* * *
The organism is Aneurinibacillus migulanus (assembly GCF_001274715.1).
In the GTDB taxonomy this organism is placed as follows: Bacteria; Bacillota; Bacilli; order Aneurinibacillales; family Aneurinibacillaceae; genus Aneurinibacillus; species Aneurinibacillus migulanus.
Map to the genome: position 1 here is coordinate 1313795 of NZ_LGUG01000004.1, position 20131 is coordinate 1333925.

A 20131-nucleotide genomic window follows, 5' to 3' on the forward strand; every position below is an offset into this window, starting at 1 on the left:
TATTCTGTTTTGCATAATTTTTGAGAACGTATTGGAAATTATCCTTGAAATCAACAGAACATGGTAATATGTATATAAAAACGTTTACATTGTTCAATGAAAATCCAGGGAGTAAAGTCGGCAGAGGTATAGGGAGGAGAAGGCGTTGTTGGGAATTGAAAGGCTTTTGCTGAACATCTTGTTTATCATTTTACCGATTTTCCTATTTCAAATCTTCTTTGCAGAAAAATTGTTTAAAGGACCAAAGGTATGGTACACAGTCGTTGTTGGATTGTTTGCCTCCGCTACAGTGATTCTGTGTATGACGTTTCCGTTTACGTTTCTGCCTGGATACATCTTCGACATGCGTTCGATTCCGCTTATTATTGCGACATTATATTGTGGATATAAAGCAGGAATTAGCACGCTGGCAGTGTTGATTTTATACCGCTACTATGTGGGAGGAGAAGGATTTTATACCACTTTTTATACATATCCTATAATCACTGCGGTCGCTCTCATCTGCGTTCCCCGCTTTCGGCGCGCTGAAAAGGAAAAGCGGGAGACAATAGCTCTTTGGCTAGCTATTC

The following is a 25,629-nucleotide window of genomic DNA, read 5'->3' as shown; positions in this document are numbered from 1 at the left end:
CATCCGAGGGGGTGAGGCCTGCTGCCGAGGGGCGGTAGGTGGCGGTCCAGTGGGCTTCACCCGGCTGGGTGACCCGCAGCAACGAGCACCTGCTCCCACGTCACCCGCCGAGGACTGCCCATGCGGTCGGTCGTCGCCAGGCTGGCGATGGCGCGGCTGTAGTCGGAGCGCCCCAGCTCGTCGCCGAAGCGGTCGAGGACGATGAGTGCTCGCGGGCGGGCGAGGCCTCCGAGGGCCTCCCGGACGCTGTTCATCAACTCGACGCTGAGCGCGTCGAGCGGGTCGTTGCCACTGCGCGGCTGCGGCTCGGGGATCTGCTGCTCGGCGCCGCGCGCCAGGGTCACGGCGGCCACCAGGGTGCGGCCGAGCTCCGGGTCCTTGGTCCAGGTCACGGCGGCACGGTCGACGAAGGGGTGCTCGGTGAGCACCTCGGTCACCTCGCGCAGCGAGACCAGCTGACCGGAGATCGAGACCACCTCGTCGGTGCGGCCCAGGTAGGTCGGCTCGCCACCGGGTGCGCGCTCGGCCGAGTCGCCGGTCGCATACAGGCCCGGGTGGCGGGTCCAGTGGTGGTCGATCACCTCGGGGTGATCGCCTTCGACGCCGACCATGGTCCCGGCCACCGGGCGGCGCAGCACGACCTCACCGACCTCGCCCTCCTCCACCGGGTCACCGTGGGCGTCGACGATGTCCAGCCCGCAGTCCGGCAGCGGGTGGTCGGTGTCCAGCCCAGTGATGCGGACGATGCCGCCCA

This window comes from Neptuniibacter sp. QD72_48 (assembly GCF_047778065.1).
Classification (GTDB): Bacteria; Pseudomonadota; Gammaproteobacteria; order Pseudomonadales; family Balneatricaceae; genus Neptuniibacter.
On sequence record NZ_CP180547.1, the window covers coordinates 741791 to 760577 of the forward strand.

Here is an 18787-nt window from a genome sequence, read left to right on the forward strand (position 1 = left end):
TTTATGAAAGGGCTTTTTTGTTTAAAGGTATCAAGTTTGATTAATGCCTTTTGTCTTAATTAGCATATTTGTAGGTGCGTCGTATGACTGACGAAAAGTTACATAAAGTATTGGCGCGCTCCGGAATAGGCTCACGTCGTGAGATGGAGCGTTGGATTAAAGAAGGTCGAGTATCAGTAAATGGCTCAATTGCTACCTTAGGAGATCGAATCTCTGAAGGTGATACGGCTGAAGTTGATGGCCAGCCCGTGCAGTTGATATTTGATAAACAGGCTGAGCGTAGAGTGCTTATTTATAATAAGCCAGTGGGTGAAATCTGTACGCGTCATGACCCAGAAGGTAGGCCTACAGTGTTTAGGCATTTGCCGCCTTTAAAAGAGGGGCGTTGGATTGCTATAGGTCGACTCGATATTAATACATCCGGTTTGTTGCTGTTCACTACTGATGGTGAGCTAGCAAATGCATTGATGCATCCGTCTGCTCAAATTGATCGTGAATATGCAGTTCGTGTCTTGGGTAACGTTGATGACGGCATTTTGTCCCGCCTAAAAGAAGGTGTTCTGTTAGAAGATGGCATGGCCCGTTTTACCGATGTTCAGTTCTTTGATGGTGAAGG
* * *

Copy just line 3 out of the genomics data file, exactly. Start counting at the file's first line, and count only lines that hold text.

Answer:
Map to the genome: position 1 here is coordinate 1313795 of NZ_LGUG01000004.1, position 20131 is coordinate 1333925.